It’s been way too long since I read the first volume of Buddha by Osamu Tezuka. I really liked it, but it sorta fell to the wayside when pitted versus aliens, time travelers and espers… I’ve been feeling pretty thoughtful lately, so I figured I’d take the Buddha Vol. 2 off the shelf and read it already!
In this volume, we see Siddhartha grow from a wimpy ten-year old kid to a slightly less wimpy adult. As a child, Siddhartha is sheltered from the world, and is treated to live topless shows every day! I guess it was normal back then to go topless 100% of the time… In his free time, he sleeps and throws up. He’s a pretty sick kid.
One day when Siddhartha ditches class to hang out with his friends, he witnesses the death of a rabbit. Soon after this, the kid who killed the rabbit also dies. This causes a series of events which lead Siddhartha to question what comes after death, and to think about how death is the great equalizer.
Later, Siddhartha goes on a journey with Tatta, the animal possessing kid from the last volume. He sees the horrors of a plague, and gets sick himself. He also makes a girlfriend out of a thief that the two rescue. When he gets back, Siddhartha falls ill himself for 6 months!
At this point, Siddhartha is ready to go out and start learning the truth of the world. His father tries to tie him down with a woman, but Siddhartha won’t have any of that! Well, he does get her pregnant, but then he leaves her anyway. At the end of the volume, Siddhartha has finally decided to become a monk.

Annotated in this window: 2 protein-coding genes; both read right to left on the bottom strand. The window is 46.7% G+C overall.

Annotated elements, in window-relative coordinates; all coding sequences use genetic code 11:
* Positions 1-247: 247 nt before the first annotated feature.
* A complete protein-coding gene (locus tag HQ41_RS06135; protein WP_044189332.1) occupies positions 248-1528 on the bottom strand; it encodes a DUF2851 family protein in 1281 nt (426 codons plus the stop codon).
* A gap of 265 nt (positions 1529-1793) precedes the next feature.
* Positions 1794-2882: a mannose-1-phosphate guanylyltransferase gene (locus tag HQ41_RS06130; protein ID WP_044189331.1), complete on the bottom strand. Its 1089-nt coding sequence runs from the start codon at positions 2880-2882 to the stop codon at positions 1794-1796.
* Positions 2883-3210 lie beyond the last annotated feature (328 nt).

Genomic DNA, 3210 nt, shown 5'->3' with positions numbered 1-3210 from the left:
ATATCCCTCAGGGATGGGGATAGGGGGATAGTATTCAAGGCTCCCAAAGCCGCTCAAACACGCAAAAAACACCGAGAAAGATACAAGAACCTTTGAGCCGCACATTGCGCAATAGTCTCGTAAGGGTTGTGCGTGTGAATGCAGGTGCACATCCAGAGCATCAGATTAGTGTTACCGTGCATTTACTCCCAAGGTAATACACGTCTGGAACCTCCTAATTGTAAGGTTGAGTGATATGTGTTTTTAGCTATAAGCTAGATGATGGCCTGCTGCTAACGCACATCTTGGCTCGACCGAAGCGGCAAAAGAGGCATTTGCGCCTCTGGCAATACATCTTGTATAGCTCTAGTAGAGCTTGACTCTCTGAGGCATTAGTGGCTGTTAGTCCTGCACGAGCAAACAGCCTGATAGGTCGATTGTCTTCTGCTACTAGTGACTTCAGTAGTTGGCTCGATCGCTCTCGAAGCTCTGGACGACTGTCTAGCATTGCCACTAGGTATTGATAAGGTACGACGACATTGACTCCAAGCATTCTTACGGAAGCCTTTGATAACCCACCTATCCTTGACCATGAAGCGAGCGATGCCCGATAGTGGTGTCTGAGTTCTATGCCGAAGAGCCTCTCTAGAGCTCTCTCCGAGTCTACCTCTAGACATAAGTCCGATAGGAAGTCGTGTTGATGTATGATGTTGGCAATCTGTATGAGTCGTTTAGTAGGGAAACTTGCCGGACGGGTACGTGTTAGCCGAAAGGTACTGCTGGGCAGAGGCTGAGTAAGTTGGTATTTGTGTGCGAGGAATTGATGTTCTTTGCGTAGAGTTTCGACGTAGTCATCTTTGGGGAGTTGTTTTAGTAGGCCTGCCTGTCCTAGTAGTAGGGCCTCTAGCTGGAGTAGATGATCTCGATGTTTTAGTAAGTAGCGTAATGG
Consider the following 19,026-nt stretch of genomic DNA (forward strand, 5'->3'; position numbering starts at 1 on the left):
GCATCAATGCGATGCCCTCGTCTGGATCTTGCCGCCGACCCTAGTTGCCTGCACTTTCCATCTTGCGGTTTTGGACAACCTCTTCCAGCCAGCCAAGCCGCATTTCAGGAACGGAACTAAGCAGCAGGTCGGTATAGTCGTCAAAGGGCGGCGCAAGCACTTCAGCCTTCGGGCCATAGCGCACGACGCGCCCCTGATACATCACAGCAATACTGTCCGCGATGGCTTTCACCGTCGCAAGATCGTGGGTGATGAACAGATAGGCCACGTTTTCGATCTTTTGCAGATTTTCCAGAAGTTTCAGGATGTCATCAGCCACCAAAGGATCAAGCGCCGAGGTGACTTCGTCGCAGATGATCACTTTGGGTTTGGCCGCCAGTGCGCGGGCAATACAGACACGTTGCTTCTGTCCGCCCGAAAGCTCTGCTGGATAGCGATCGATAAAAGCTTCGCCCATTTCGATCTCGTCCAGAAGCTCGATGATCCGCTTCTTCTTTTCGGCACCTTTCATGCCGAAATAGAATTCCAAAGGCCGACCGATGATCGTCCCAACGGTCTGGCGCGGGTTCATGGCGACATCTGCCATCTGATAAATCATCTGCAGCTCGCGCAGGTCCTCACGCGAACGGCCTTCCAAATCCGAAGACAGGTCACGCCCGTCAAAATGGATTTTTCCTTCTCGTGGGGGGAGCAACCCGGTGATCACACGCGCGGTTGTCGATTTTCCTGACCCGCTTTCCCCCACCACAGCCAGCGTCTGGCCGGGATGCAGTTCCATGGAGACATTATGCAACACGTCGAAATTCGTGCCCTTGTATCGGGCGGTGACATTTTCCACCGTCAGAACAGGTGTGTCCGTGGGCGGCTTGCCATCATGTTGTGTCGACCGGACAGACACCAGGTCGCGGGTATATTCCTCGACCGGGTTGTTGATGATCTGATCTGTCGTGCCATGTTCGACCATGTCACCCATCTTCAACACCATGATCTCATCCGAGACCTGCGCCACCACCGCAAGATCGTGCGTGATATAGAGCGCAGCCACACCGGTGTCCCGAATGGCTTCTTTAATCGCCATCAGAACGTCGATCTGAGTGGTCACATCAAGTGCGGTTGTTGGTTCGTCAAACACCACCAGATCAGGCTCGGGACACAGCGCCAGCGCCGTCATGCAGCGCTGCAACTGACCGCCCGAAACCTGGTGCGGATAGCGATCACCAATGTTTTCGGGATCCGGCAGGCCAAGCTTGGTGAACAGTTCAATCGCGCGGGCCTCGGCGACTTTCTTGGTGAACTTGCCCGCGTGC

I really liked this volume of Buddha, too. While I think that a lot of the story is sort of made up, it does add some excitement. I’m not really sure whether to read this as a work of fiction or not. I suppose it’d be safe to call it fiction due to the fact that probably 90% of the story didn’t actually happen.
It’s kind of weird how much emotion can be portrayed, even through the cartoony art of Osamu Tezuka. A lot of it is very cute, like the bunnies! But then the bunny gets shot with an arrow! The characters are all really fleshed out, and I actually got really sad when they died/had their eyes burned out.
One thing I did notice is that the translation is pretty relaxed. I don’t know if this is due to the original Japanese or the translation, though. Like at one point a character yells “shut the fuck up!” At least they didn’t say “oh no you di’int!” There’s also a lot of comic relief that seems kind of out of place.
The story really isn’t “kiddie,” though. There’s a lot of adult themes, like death, eye burning, more death, etc. It’s really a thoughtful piece of work when you think about it.
I feel pretty bad for putting off reading this manga for so long. Buddha is really good! If anyone can pull off a manga about Buddha, it would be the father of manga, Osamu Tezuka! For being 400 pages long, it really is a quick read, and one you won’t regret.